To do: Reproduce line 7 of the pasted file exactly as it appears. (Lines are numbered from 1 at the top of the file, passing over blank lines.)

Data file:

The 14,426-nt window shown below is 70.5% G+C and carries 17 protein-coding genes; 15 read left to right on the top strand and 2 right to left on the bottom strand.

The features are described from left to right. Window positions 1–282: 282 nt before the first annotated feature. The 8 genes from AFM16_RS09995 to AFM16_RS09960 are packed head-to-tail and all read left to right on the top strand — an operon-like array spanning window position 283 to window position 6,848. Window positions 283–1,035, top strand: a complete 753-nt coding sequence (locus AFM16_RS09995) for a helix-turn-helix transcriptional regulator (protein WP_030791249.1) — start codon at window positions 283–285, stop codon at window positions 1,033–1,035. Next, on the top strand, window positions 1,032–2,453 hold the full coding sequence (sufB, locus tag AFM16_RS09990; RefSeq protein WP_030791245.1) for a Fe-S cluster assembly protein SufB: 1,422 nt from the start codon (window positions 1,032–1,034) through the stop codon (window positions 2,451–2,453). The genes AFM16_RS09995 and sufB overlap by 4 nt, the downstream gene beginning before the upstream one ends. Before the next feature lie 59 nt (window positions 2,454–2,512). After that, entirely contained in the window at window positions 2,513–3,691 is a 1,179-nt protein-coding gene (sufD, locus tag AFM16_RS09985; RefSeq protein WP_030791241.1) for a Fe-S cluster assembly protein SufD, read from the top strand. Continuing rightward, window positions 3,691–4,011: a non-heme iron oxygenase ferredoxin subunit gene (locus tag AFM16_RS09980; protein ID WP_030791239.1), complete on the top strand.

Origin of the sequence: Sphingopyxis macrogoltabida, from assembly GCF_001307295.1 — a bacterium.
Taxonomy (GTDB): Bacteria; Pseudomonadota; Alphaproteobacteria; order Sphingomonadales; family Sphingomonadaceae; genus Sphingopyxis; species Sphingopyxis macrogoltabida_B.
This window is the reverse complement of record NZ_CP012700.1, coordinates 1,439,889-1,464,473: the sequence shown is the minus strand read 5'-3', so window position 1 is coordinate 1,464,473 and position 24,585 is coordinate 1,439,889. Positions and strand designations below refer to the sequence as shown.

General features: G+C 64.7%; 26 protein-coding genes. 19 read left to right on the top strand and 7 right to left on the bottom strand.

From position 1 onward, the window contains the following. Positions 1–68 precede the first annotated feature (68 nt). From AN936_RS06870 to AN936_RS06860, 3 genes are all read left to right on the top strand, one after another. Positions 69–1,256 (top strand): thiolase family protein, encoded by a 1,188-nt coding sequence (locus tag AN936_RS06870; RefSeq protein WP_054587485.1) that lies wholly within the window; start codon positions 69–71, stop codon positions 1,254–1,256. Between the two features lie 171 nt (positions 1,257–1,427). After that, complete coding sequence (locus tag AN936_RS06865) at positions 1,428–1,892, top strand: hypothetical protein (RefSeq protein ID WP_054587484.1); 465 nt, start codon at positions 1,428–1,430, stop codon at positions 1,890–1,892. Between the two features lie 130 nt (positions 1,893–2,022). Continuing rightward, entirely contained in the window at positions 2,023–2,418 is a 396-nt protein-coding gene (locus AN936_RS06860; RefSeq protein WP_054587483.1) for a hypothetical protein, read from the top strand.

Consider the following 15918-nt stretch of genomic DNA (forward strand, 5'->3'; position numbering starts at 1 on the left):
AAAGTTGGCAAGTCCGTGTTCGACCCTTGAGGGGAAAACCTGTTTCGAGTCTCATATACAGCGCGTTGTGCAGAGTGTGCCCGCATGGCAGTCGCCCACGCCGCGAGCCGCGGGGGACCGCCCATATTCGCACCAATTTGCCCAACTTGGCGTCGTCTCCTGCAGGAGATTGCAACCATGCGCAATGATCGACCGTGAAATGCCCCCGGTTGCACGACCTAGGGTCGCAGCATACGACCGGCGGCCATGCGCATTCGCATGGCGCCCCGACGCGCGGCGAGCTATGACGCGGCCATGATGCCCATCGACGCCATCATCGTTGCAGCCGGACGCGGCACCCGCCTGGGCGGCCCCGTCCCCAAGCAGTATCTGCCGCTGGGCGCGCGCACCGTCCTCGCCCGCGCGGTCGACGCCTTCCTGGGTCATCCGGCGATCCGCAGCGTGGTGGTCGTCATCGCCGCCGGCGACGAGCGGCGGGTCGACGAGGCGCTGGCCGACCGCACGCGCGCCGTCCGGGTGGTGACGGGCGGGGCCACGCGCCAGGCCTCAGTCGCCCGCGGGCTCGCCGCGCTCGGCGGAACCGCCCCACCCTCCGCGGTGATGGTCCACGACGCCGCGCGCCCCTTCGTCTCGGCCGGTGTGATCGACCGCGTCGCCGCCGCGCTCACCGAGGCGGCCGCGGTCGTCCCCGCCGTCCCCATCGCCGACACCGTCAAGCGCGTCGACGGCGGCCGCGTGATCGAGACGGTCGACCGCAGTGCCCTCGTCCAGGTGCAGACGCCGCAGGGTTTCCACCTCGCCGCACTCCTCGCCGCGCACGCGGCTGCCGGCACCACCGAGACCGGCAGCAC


From position 1 onward, the window contains the following. Positions 1–68 precede the first annotated feature (68 nt). From AN936_RS06870 to AN936_RS06860, 3 genes are all read left to right on the top strand, one after another. Positions 69–1,256 (top strand): thiolase family protein, encoded by a 1,188-nt coding sequence (locus tag AN936_RS06870; RefSeq protein WP_054587485.1) that lies wholly within the window; start codon positions 69–71, stop codon positions 1,254–1,256. Between the two features lie 171 nt (positions 1,257–1,427). After that, complete coding sequence (locus tag AN936_RS06865) at positions 1,428–1,892, top strand: hypothetical protein (RefSeq protein ID WP_054587484.1); 465 nt, start codon at positions 1,428–1,430, stop codon at positions 1,890–1,892. Between the two features lie 130 nt (positions 1,893–2,022). Continuing rightward, entirely contained in the window at positions 2,023–2,418 is a 396-nt protein-coding gene (locus AN936_RS06860; RefSeq protein WP_054587483.1) for a hypothetical protein, read from the top strand.